Changing perceptions in 2018


If they don’t already, the words perception and reputation should feature in every word of the year shortlist in 2018.

It seems we’ve been given reasons to question our perceptions of people, businesses, governments and, more broadly, ’the truth’ more frequently this year than we have been in recent history.

It seems fitting then that we end 2018 with a brief homage to the word and a quick look at some of the work we’ve done this year to change perceptions for social good. 

Perception in the digital age

Perception is complex. Too complex, we think, to deconstruct thoroughly in a single blog post. Suffice to say that our perceptions are formed in the moment but are shaped by a lifetime of experiences, relationships and information. They are formed and reformed as we speak, write, read, watch, listen, feel, smell, taste and act. It’s complex.

And, more complex today because of the growing number of experiences and information sources we have available to us and the speeds at which we consume and publish information. Of course, this means changing perceptions today involves understanding the benefits and pitfalls of a growing number of channels and the many elements that contribute to perceptions at any time.

What follows are two examples of how we helped change perceptions this year.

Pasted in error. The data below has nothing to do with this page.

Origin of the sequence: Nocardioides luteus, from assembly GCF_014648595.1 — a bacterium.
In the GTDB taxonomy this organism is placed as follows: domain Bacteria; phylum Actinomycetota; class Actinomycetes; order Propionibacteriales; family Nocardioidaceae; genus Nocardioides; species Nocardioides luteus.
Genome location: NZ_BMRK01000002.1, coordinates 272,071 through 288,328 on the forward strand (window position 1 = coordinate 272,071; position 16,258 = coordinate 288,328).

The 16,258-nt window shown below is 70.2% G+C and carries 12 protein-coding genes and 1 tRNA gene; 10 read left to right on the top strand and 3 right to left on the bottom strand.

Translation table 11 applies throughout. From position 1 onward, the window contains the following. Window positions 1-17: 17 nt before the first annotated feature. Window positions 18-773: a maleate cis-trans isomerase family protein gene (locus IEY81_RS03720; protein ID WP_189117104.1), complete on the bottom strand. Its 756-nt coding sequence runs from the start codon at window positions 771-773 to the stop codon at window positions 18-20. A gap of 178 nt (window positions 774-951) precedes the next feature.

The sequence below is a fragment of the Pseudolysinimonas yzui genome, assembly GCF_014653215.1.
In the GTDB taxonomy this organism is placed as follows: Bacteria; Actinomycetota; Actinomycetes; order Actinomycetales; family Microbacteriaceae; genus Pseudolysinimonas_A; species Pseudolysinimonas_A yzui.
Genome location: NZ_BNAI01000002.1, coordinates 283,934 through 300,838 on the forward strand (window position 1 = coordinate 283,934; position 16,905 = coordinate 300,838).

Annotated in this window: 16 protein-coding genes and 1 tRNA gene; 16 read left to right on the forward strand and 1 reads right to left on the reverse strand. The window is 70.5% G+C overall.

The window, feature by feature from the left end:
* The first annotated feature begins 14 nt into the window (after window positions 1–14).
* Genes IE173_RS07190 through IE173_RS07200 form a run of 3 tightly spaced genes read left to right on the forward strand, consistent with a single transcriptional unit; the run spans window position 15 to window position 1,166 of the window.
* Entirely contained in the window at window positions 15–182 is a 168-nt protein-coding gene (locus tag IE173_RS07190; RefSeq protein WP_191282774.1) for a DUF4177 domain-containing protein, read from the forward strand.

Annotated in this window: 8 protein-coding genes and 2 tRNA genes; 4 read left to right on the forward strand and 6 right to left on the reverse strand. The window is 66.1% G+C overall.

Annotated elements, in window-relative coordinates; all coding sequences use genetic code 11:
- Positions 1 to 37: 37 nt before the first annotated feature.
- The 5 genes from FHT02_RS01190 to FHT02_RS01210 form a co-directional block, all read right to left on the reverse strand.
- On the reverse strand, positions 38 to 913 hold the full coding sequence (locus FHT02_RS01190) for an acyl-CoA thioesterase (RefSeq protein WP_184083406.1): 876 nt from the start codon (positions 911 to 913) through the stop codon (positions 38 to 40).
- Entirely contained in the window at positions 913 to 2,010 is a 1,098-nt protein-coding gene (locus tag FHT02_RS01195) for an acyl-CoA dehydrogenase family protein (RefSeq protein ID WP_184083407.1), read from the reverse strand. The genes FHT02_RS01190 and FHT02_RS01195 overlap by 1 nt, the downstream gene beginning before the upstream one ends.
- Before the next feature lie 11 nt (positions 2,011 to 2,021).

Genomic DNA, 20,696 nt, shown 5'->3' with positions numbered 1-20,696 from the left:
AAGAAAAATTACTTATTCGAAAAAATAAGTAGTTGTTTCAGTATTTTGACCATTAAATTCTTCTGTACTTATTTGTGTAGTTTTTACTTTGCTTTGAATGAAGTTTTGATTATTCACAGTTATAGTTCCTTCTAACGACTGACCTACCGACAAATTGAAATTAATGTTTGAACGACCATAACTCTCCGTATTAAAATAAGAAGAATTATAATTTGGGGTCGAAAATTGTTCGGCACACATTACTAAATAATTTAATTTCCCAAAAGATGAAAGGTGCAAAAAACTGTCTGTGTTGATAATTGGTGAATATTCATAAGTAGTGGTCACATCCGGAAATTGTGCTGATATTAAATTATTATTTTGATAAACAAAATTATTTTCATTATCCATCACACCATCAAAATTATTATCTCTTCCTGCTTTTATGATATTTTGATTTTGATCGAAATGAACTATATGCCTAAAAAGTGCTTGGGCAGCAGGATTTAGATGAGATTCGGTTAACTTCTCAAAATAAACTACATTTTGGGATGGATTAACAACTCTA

Shaping conversations through social media

2.5 million New Zealanders log into Facebook each month. The sheer volume of users and targeting capabilities makes it the perfect platform to host conversations and reach key audiences. When SenateSHJ was tasked with helping start conversations with communities about road risk, Facebook was a core platform we turned to.

‘Any number is too many’ is a community-based initiative to help prevent deaths on roads in New Zealand’s lower South Island. Through the use of a Facebook Page, we were able to share real and personal stories that helped communities to understand local road risk.

The ability to have two-way communication meant that people were able to join in the conversations and pledge their support to continue those conversations in their local communities. 465,000 people were reached by the programme and the areas where the programme ran were the only parts of New Zealand to see a reduction in road deaths.

A new identity for a new era

Baltara School (now YarraMe School) in Melbourne, Victoria was once a school for young people in custodial settings. The school has long since re-established itself as a school that offers early intervention specialised support and a unique learning environment for students with behavioural challenges. Despite this, it was still associated with its history and incorrectly thought of as the place ‘where bad kids go’.

Understanding that changing the way the school was perceived would go a long way towards helping instill self-confidence and self-belief in its students, the school embarked on a campaign to change its name and identity.

Over several months, the Kamber team worked with the school community to establish a new visual identity. Together we created a new logo, motto, signage, brochures, name badges, business cards and brand guidelines to represent what the school stood for now – a new identity that the community could be proud of and which instilled pride in its students. The school, renamed YarraMe School, launched its new identity in May 2018.